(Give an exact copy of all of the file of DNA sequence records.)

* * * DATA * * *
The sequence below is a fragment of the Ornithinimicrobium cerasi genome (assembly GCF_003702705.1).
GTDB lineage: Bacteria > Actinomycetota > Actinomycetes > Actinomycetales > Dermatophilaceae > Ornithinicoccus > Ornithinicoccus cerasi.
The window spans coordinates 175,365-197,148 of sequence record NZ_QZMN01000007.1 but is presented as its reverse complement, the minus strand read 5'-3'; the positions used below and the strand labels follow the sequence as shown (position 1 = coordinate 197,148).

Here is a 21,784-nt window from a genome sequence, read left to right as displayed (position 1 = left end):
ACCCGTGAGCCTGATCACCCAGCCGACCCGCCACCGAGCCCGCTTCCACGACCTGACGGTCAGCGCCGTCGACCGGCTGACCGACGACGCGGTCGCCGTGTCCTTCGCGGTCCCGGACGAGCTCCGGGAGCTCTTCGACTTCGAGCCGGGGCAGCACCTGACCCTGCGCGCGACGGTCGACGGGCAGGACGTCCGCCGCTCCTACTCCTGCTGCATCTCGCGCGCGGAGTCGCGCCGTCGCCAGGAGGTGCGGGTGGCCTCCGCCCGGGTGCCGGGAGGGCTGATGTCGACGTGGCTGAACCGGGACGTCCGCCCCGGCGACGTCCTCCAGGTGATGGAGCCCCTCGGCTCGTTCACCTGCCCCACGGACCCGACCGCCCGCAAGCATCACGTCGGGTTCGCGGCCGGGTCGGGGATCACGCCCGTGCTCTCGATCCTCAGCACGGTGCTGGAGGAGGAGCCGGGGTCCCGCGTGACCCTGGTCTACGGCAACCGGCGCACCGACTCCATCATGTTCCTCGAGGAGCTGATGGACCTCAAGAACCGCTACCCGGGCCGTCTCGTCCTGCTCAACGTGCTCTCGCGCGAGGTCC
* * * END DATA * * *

The sequence below is a fragment of the Ornithinimicrobium cerasi genome (assembly GCF_003702705.1).
GTDB lineage: Bacteria > Actinomycetota > Actinomycetes > Actinomycetales > Dermatophilaceae > Ornithinicoccus > Ornithinicoccus cerasi.
The window spans coordinates 175,365-197,148 of sequence record NZ_QZMN01000007.1 but is presented as its reverse complement, the minus strand read 5'-3'; the positions used below and the strand labels follow the sequence as shown (position 1 = coordinate 197,148).

Here is a 21,784-nt window from a genome sequence, read left to right as displayed (position 1 = left end):
ACCCGTGAGCCTGATCACCCAGCCGACCCGCCACCGAGCCCGCTTCCACGACCTGACGGTCAGCGCCGTCGACCGGCTGACCGACGACGCGGTCGCCGTGTCCTTCGCGGTCCCGGACGAGCTCCGGGAGCTCTTCGACTTCGAGCCGGGGCAGCACCTGACCCTGCGCGCGACGGTCGACGGGCAGGACGTCCGCCGCTCCTACTCCTGCTGCATCTCGCGCGCGGAGTCGCGCCGTCGCCAGGAGGTGCGGGTGGCCTCCGCCCGGGTGCCGGGAGGGCTGATGTCGACGTGGCTGAACCGGGACGTCCGCCCCGGCGACGTCCTCCAGGTGATGGAGCCCCTCGGCTCGTTCACCTGCCCCACGGACCCGACCGCCCGCAAGCATCACGTCGGGTTCGCGGCCGGGTCGGGGATCACGCCCGTGCTCTCGATCCTCAGCACGGTGCTGGAGGAGGAGCCGGGGTCCCGCGTGACCCTGGTCTACGGCAACCGGCGCACCGACTCCATCATGTTCCTCGAGGAGCTGATGGACCTCAAGAACCGCTACCCGGGCCGTCTCGTCCTGCTCAACGTGCTCTCGCGCGAGGTCC